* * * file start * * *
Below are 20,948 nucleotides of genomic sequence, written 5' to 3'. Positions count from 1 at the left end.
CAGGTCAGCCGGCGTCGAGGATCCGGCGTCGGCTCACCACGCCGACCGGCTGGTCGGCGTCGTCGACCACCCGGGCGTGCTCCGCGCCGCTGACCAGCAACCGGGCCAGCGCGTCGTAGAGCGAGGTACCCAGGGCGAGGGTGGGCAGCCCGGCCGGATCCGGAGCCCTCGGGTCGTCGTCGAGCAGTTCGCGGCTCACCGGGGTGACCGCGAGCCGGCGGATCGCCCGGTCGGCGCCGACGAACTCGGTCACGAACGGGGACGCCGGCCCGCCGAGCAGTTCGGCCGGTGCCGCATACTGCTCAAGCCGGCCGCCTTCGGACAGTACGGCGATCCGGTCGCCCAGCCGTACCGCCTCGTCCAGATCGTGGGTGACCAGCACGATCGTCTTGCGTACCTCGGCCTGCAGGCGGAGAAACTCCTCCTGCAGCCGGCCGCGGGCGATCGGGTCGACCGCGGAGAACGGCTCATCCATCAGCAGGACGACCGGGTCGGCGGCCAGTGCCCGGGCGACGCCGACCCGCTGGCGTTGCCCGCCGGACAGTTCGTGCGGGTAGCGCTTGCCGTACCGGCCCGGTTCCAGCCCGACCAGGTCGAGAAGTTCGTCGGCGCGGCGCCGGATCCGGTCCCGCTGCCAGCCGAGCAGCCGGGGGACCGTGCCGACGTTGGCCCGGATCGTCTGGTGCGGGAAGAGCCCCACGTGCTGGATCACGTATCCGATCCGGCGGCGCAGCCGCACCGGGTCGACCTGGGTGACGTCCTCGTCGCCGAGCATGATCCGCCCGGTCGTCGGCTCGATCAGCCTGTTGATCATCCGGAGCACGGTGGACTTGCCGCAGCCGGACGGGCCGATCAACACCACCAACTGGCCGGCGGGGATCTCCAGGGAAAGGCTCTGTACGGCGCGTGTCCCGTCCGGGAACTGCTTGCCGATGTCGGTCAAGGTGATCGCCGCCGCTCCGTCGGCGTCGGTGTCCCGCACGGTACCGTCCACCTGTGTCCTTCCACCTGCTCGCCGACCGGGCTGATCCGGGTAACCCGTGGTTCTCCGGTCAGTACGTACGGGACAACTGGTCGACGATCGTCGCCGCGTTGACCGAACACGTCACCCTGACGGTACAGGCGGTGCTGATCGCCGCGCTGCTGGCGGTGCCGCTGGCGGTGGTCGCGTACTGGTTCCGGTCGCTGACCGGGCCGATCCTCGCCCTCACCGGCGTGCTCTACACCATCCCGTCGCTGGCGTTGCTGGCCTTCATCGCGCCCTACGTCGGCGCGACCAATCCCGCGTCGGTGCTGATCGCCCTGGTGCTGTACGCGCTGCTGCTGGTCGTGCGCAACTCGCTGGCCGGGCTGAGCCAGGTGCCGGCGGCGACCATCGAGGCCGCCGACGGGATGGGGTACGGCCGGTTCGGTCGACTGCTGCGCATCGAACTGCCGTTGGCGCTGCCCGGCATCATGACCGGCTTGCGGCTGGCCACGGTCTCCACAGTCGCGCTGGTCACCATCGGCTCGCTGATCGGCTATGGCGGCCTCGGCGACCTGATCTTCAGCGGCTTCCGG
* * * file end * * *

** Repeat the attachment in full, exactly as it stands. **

Below are 20,948 nucleotides of genomic sequence, written 5' to 3'. Positions count from 1 at the left end.
CAGGTCAGCCGGCGTCGAGGATCCGGCGTCGGCTCACCACGCCGACCGGCTGGTCGGCGTCGTCGACCACCCGGGCGTGCTCCGCGCCGCTGACCAGCAACCGGGCCAGCGCGTCGTAGAGCGAGGTACCCAGGGCGAGGGTGGGCAGCCCGGCCGGATCCGGAGCCCTCGGGTCGTCGTCGAGCAGTTCGCGGCTCACCGGGGTGACCGCGAGCCGGCGGATCGCCCGGTCGGCGCCGACGAACTCGGTCACGAACGGGGACGCCGGCCCGCCGAGCAGTTCGGCCGGTGCCGCATACTGCTCAAGCCGGCCGCCTTCGGACAGTACGGCGATCCGGTCGCCCAGCCGTACCGCCTCGTCCAGATCGTGGGTGACCAGCACGATCGTCTTGCGTACCTCGGCCTGCAGGCGGAGAAACTCCTCCTGCAGCCGGCCGCGGGCGATCGGGTCGACCGCGGAGAACGGCTCATCCATCAGCAGGACGACCGGGTCGGCGGCCAGTGCCCGGGCGACGCCGACCCGCTGGCGTTGCCCGCCGGACAGTTCGTGCGGGTAGCGCTTGCCGTACCGGCCCGGTTCCAGCCCGACCAGGTCGAGAAGTTCGTCGGCGCGGCGCCGGATCCGGTCCCGCTGCCAGCCGAGCAGCCGGGGGACCGTGCCGACGTTGGCCCGGATCGTCTGGTGCGGGAAGAGCCCCACGTGCTGGATCACGTATCCGATCCGGCGGCGCAGCCGCACCGGGTCGACCTGGGTGACGTCCTCGTCGCCGAGCATGATCCGCCCGGTCGTCGGCTCGATCAGCCTGTTGATCATCCGGAGCACGGTGGACTTGCCGCAGCCGGACGGGCCGATCAACACCACCAACTGGCCGGCGGGGATCTCCAGGGAAAGGCTCTGTACGGCGCGTGTCCCGTCCGGGAACTGCTTGCCGATGTCGGTCAAGGTGATCGCCGCCGCTCCGTCGGCGTCGGTGTCCCGCACGGTACCGTCCACCTGTGTCCTTCCACCTGCTCGCCGACCGGGCTGATCCGGGTAACCCGTGGTTCTCCGGTCAGTACGTACGGGACAACTGGTCGACGATCGTCGCCGCGTTGACCGAACACGTCACCCTGACGGTACAGGCGGTGCTGATCGCCGCGCTGCTGGCGGTGCCGCTGGCGGTGGTCGCGTACTGGTTCCGGTCGCTGACCGGGCCGATCCTCGCCCTCACCGGCGTGCTCTACACCATCCCGTCGCTGGCGTTGCTGGCCTTCATCGCGCCCTACGTCGGCGCGACCAATCCCGCGTCGGTGCTGATCGCCCTGGTGCTGTACGCGCTGCTGCTGGTCGTGCGCAACTCGCTGGCCGGGCTGAGCCAGGTGCCGGCGGCGACCATCGAGGCCGCCGACGGGATGGGGTACGGCCGGTTCGGTCGACTGCTGCGCATCGAACTGCCGTTGGCGCTGCCCGGCATCATGACCGGCTTGCGGCTGGCCACGGTCTCCACAGTCGCGCTGGTCACCATCGGCTCGCTGATCGGCTATGGCGGCCTCGGCGACCTGATCTTCAGCGGCTTCCGG